Hauling horses south for the winter

For several years now, we have loaded up our horses and hit the road sometime after Thanksgiving.  The first few trips required a good portion of faith and a spirit of adventure but since then we've streamlined our system.  Below we will share a few ideas that have worked for us.

Our usual route goes from Bergen, Alberta almost straight south to Cottonwood, Arizona. 

Check our detailed route planning.  With horses, we like to plan about 6 hours of travel as a maximum, including time for stops to eat and refuel.  The route shows common stopping spots along the way.  Each map covers approximately 4.5 hours, hopefully showing a full half day of travel.

Finding stalls for horses overnight is not so difficult once you develop a system that works for you.  County fairgrounds in the USA generally have stalls although you need to check availability.  Small municipal campsites are another overnight possibility but few have stalls.  Private individuals offer overnight boarding as well.  Below are a few resources you may want to check.

There are a few essential bits of paperwork that you need to prepare before you go...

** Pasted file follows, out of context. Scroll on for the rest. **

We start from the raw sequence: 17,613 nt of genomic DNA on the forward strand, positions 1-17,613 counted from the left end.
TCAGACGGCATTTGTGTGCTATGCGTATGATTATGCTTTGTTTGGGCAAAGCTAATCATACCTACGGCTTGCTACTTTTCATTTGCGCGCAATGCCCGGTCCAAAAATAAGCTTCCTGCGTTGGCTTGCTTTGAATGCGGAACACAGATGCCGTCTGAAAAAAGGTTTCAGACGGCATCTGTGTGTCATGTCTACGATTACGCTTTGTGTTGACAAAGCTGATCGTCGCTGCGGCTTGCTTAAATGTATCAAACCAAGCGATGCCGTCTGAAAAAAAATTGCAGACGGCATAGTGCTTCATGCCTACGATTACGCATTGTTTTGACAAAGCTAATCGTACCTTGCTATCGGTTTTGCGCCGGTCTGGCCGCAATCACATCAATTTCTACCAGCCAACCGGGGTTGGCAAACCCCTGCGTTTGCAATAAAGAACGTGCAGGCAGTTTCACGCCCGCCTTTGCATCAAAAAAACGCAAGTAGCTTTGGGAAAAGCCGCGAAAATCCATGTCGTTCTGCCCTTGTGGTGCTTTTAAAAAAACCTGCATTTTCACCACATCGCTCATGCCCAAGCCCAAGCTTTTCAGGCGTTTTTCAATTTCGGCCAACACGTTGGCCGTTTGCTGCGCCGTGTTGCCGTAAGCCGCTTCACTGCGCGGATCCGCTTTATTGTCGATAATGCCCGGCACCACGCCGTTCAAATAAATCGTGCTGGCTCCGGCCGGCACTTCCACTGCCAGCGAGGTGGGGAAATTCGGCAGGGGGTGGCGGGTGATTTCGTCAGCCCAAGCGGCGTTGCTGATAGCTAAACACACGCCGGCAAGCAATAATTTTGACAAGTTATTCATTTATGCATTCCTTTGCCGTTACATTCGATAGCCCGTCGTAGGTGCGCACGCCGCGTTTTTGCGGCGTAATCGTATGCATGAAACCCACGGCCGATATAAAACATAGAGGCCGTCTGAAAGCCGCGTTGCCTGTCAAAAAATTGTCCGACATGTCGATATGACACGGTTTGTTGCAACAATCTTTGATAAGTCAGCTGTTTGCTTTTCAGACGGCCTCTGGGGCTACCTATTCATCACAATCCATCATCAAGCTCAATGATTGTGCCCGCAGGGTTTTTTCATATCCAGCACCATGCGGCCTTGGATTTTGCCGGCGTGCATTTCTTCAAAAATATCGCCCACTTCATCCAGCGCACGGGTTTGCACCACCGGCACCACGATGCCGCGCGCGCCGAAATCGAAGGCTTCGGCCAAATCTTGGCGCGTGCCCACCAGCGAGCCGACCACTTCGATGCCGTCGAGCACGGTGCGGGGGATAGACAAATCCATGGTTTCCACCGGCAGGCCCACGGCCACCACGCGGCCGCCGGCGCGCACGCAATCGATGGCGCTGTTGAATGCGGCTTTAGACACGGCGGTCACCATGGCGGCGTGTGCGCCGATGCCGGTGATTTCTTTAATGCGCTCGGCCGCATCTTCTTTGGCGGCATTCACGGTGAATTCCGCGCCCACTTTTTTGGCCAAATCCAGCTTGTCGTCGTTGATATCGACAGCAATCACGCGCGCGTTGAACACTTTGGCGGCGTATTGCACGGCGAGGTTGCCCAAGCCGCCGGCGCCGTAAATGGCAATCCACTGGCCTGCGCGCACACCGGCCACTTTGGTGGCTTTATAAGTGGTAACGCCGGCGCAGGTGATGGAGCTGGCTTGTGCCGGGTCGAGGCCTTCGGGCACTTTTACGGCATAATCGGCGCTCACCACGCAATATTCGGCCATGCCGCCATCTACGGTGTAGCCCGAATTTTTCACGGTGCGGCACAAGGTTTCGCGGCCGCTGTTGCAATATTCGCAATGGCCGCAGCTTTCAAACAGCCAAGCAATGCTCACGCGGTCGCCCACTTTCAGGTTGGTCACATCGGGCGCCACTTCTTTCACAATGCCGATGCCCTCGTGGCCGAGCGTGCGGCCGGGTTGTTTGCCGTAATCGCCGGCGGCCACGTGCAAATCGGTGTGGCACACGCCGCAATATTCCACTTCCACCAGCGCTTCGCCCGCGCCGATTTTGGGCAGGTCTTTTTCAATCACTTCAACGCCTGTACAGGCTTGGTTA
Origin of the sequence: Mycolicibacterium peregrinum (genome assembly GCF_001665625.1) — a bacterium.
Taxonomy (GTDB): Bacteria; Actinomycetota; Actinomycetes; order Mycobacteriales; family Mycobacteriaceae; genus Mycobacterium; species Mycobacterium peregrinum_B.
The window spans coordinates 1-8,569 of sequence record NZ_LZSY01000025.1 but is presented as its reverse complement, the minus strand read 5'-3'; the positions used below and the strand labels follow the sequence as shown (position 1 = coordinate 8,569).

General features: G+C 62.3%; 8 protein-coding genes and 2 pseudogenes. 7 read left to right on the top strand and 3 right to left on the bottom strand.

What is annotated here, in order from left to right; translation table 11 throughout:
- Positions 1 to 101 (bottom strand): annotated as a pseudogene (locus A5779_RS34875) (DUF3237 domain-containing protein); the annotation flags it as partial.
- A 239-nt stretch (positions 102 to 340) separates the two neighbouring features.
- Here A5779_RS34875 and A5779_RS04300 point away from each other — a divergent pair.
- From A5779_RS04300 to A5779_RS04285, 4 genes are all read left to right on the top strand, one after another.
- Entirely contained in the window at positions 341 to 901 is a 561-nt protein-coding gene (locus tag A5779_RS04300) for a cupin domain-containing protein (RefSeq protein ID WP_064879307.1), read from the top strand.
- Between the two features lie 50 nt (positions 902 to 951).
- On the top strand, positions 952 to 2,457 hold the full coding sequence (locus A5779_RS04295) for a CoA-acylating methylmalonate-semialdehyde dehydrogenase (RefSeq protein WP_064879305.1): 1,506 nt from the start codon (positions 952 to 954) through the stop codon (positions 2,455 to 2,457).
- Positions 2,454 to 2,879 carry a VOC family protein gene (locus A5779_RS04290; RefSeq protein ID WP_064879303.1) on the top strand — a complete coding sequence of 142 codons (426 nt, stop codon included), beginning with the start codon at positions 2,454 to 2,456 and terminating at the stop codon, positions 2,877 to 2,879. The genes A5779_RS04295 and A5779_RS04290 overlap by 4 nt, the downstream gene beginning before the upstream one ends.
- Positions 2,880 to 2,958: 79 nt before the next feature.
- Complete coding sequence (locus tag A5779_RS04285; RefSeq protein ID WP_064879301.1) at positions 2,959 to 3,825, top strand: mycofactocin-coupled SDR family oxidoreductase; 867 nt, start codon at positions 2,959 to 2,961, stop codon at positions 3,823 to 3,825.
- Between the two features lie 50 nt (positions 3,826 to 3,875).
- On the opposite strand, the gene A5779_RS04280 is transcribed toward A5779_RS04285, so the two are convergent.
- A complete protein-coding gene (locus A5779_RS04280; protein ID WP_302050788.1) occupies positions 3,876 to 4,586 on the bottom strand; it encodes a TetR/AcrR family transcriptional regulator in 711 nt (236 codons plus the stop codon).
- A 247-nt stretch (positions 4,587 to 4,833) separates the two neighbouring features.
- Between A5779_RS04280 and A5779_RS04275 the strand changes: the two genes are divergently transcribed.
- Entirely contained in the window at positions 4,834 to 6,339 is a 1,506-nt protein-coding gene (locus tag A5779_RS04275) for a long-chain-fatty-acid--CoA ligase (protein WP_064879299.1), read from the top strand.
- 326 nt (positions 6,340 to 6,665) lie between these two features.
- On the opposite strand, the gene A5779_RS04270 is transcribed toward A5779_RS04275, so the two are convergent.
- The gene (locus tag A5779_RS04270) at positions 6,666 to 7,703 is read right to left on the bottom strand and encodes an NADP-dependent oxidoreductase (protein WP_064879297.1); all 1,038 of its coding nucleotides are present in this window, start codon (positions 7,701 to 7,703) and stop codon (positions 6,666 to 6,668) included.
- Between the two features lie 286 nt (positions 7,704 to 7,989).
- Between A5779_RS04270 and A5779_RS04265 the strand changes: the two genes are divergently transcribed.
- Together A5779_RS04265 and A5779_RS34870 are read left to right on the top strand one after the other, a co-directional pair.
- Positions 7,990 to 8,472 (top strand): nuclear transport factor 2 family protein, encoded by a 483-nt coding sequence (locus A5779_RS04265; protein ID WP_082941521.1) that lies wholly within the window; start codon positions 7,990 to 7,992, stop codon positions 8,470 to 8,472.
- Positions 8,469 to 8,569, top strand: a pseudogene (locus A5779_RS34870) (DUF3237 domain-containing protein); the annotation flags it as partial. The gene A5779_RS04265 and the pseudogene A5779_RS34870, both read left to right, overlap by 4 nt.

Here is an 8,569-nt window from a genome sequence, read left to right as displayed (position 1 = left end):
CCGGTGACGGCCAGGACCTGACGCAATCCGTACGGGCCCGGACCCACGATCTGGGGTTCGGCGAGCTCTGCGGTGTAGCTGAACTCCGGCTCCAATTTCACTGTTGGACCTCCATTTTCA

• Health Certificates, Registration and Ownership records for horses, dogs - ask your vet and give them 2 weeks before you plan to leave on your trip.  Your horses need a valid Coggins test - blood is drawn and sent to a lab in Red Deer.  You either pick up your stamped permit in Red Deer or have it couriered to your location.  Call ahead for an appointment to pick it up.
               6503-67th Street
               Red Deer, Alberta, T4P 1A3
               Telephone: 403-340-4204
    The health certificate is valid for 30 days, so request permanent export if you are staying out of the country longer than that.  The Coggins test is valid for 180 days.  If you time it carefully, you won't need to redo it for your return trip.
    Double check that it has a red stamp on an original form when you get it back.  The border folks are very particular about this and will send you back to Canada to get that stamp.  If the stamp is missing, call ahead and meet the CFIA vet in Lethbridge - he will stamp it for you.  

                  CFIA - Lethbridge Office
                  3605-14th Avenue North, Lethbridge, Alberta, T1H 6P7

                  Telephone: 403-382-3121

  • Passports for you, vehicle ownership, license and current insurance for your truck and trailer.

  • Check with Alberta Equestrian Foundation for carriers of Out of Country health insurance

  • Permits - if you will stay overnight in Montana, you need a special permit before you leave.  Your vet can assist with this.




Next, be sure that your truck and trailer are ready for the trip.

  • Vehicles - Check you truck and trailer for any needed repairs.  From experience, we can advise that it may be better to purchase new tires at home rather than at an emergency stop on the way.  Don't forget extra coolant, spare tire, proper jack system, and brake fluid.  A small tool kit with screw drivers, socket wrenches etc is often useful for smaller repairs.  A GPS is handy - don't rely on the one that came with the truck - your phone and google maps will be more helpful.